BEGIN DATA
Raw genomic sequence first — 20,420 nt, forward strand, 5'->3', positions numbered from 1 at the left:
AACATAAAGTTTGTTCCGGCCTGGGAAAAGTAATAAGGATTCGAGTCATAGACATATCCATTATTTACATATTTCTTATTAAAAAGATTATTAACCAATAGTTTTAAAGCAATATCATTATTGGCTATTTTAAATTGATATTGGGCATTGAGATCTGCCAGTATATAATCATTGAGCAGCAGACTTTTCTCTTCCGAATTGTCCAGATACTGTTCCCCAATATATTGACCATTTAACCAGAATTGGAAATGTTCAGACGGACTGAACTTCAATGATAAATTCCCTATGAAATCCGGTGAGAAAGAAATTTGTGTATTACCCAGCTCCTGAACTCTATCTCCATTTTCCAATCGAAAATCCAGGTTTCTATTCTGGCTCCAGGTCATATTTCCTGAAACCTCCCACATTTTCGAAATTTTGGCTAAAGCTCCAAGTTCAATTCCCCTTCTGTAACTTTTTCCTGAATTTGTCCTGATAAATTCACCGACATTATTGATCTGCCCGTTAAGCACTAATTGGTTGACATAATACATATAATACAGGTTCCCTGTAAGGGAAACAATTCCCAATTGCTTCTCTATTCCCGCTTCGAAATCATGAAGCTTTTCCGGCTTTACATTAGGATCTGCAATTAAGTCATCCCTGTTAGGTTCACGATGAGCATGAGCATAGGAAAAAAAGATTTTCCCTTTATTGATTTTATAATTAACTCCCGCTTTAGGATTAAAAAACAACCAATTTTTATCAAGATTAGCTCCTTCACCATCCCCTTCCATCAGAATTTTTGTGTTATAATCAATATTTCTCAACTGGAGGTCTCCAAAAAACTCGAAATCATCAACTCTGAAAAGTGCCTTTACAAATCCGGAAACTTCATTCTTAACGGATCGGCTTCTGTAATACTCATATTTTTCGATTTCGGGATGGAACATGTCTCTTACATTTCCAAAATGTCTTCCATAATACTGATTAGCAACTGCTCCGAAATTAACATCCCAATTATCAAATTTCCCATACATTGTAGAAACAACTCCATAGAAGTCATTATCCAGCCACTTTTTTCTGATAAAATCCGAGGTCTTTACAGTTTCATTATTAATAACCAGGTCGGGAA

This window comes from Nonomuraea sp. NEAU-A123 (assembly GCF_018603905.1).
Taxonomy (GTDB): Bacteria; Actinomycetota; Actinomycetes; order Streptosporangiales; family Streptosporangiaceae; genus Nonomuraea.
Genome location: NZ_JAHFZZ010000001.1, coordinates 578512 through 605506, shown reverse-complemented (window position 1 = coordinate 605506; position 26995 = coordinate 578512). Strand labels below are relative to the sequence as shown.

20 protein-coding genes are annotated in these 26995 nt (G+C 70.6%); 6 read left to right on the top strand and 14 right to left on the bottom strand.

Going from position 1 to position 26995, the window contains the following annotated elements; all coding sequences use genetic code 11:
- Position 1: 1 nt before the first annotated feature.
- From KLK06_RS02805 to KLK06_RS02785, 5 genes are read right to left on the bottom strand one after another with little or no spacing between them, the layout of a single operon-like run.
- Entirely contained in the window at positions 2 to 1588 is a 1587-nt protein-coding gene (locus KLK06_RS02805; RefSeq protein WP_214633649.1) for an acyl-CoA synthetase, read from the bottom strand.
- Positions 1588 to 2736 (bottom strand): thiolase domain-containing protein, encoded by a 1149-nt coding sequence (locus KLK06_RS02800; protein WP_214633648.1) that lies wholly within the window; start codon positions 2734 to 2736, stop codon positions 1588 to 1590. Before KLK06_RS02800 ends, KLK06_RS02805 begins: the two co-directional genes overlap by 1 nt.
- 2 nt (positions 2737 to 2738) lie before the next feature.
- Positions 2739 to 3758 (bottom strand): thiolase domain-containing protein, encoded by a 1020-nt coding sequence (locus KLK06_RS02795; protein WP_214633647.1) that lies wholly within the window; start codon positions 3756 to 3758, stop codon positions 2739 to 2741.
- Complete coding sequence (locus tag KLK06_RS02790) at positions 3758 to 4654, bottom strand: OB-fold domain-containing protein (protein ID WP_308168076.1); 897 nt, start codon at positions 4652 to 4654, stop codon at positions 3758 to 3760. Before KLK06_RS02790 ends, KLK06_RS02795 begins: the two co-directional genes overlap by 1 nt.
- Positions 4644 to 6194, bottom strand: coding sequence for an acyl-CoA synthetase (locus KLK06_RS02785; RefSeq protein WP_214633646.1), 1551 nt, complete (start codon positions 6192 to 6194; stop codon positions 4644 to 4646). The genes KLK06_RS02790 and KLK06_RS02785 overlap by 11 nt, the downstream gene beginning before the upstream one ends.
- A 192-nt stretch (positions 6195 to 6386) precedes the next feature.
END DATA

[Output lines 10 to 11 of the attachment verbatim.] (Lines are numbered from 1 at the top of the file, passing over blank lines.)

- Entirely contained in the window at positions 2 to 1588 is a 1587-nt protein-coding gene (locus KLK06_RS02805; RefSeq protein WP_214633649.1) for an acyl-CoA synthetase, read from the bottom strand.
- Positions 1588 to 2736 (bottom strand): thiolase domain-containing protein, encoded by a 1149-nt coding sequence (locus KLK06_RS02800; protein WP_214633648.1) that lies wholly within the window; start codon positions 2734 to 2736, stop codon positions 1588 to 1590. Before KLK06_RS02800 ends, KLK06_RS02805 begins: the two co-directional genes overlap by 1 nt.